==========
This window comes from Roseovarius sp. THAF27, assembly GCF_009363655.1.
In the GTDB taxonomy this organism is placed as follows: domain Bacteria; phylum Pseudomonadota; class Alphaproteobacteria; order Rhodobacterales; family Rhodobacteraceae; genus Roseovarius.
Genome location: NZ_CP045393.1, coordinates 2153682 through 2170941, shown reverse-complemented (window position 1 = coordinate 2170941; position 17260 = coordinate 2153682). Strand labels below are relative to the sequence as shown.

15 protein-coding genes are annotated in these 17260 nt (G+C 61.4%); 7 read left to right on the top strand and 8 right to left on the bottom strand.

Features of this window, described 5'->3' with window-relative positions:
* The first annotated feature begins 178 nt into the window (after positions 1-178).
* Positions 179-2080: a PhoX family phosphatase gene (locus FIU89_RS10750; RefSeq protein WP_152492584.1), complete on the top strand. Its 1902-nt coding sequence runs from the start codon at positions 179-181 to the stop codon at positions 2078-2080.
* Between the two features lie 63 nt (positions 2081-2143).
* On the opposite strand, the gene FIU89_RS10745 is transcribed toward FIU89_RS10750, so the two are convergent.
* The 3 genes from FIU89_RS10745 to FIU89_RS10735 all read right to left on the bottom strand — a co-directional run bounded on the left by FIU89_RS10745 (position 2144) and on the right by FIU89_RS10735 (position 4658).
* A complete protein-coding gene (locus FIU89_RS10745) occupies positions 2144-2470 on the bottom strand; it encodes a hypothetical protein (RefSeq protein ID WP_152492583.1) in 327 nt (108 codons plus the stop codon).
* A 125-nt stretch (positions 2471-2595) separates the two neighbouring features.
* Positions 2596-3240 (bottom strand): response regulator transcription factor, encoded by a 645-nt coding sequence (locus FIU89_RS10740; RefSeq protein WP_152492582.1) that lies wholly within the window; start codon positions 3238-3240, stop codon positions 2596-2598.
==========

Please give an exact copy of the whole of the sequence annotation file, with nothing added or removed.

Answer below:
This window comes from Roseovarius sp. THAF27, assembly GCF_009363655.1.
In the GTDB taxonomy this organism is placed as follows: domain Bacteria; phylum Pseudomonadota; class Alphaproteobacteria; order Rhodobacterales; family Rhodobacteraceae; genus Roseovarius.
Genome location: NZ_CP045393.1, coordinates 2153682 through 2170941, shown reverse-complemented (window position 1 = coordinate 2170941; position 17260 = coordinate 2153682). Strand labels below are relative to the sequence as shown.

15 protein-coding genes are annotated in these 17260 nt (G+C 61.4%); 7 read left to right on the top strand and 8 right to left on the bottom strand.

Features of this window, described 5'->3' with window-relative positions:
* The first annotated feature begins 178 nt into the window (after positions 1-178).
* Positions 179-2080: a PhoX family phosphatase gene (locus FIU89_RS10750; RefSeq protein WP_152492584.1), complete on the top strand. Its 1902-nt coding sequence runs from the start codon at positions 179-181 to the stop codon at positions 2078-2080.
* Between the two features lie 63 nt (positions 2081-2143).
* On the opposite strand, the gene FIU89_RS10745 is transcribed toward FIU89_RS10750, so the two are convergent.
* The 3 genes from FIU89_RS10745 to FIU89_RS10735 all read right to left on the bottom strand — a co-directional run bounded on the left by FIU89_RS10745 (position 2144) and on the right by FIU89_RS10735 (position 4658).
* A complete protein-coding gene (locus FIU89_RS10745) occupies positions 2144-2470 on the bottom strand; it encodes a hypothetical protein (RefSeq protein ID WP_152492583.1) in 327 nt (108 codons plus the stop codon).
* A 125-nt stretch (positions 2471-2595) separates the two neighbouring features.
* Positions 2596-3240 (bottom strand): response regulator transcription factor, encoded by a 645-nt coding sequence (locus FIU89_RS10740; RefSeq protein WP_152492582.1) that lies wholly within the window; start codon positions 3238-3240, stop codon positions 2596-2598.